• book ends? (probably better to buy there, if needed at all)
  • Rolls razor
  • shaving brush and soap
  • coat hangers (buy there?)
  • first aid kit: band aids, larger gauze pads, antibacterial ointment, paper tape, medic scissors, thermometer, ibuprofen, antacid, simethicone
  • nail clippers
  • lock box for passport, insurance card, and other important papers?
  • backpack (he and I both need new backpacks for carting books around)
  • knife, fork, spoon
  • bowl
  • mug
  • resealable food containers (to avoid rodent visits)
  • Can opener (on Swiss Army knife?)’
  • umbrella


  1. Sounds like you could be enjoying this more than your son! If your sons does not like the Gnome interface of Ubuntu then install OpenSUSE which comes with KDE as default. For docs and stuff use LibreOffice and for CAD work DraftSight. For the oscilloscope buy this and install the software

    All the best with the studies!

    Comment by Herman — 2014 July 31 @ 23:34 | Reply

    • 708 Euros is a bit too much for a USB oscilloscope, I think. He rarely uses an oscilloscope now, since he is doing mostly digital work and debugs his stuff through software interfaces. A cheap oscilloscope for his toolkit might be worth getting, even if he rarely uses it, but not such an expensive one. (He’ll probably be able to get access to teaching labs in the EE department, if he really needs good equipment, though he’ll probably have to convince some faculty of his need for the access.)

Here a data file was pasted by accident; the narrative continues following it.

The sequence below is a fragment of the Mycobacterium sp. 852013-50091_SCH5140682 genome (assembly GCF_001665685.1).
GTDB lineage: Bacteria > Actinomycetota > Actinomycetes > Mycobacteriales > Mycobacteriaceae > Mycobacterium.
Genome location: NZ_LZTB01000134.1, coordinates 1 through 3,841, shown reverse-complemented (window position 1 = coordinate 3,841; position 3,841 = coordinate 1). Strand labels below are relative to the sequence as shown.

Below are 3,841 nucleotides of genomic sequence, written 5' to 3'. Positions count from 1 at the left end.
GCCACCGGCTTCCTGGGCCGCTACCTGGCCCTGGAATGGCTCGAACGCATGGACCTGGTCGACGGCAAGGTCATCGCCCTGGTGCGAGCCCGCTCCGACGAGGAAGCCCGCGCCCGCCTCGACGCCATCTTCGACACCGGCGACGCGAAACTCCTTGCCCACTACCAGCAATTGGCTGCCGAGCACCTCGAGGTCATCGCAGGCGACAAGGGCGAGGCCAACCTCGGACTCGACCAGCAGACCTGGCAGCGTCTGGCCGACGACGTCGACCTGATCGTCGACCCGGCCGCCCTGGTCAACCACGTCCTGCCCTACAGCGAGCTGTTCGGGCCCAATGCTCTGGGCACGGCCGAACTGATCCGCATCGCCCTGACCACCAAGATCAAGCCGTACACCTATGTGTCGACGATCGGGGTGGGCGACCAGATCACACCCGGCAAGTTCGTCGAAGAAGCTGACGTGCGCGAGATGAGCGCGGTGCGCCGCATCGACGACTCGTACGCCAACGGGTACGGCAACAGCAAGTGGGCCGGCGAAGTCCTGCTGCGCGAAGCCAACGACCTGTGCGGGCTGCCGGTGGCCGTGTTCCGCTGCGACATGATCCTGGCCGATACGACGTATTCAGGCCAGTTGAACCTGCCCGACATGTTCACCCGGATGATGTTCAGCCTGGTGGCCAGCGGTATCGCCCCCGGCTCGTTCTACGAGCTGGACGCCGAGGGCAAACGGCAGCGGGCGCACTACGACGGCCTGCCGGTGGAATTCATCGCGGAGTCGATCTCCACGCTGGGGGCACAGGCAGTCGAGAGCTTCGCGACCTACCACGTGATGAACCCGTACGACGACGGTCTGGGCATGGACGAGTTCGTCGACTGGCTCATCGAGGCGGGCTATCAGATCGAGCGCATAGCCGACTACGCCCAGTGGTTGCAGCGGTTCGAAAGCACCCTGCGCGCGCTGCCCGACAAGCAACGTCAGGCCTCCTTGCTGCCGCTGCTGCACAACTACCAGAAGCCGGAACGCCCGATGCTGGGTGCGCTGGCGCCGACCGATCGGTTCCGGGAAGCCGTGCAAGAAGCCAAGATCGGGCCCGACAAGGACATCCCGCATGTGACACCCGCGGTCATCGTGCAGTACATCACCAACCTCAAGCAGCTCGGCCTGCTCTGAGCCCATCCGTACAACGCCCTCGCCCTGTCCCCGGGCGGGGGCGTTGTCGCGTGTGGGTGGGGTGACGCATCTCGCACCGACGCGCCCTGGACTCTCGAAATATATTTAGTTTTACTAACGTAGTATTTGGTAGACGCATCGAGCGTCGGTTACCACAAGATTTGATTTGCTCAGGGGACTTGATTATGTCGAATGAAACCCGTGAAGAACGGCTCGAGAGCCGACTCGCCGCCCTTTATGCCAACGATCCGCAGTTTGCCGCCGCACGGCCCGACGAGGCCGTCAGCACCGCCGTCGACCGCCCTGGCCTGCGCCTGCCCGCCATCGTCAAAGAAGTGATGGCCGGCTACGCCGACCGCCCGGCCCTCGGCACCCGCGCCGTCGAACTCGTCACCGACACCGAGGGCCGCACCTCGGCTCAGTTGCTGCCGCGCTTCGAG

Comment by gasstationwithoutpumps — 2014 August 1 @ 08:23 | Reply

  2. The CircuitGear USB scopes at all say that they have open source software for Windows, Linux and Mac; $100-$230. The PICO scopes are windows-only for the scope software but since XP is listed as supported, I’d think that Wine would be likely to work; Crossover reports it working:;details=1

    I haven’t seen whether the software for,842,1018&Prod=ANALOG-DISCOVERY works under Wine, but the hoped-for Linux software hasn’t appeared as far as I know. Unfortunately the student pricing requires taking a course that requires the board, not merely being a student; $99 would be a wonderfuly attractive price. I don’t even know whether the $159 academic pricing would be available. But even the $279 full price isn’t obviously completely out of line with the others.

    Comment by Michael K Johnson — 2014 August 1 @ 16:05 | Reply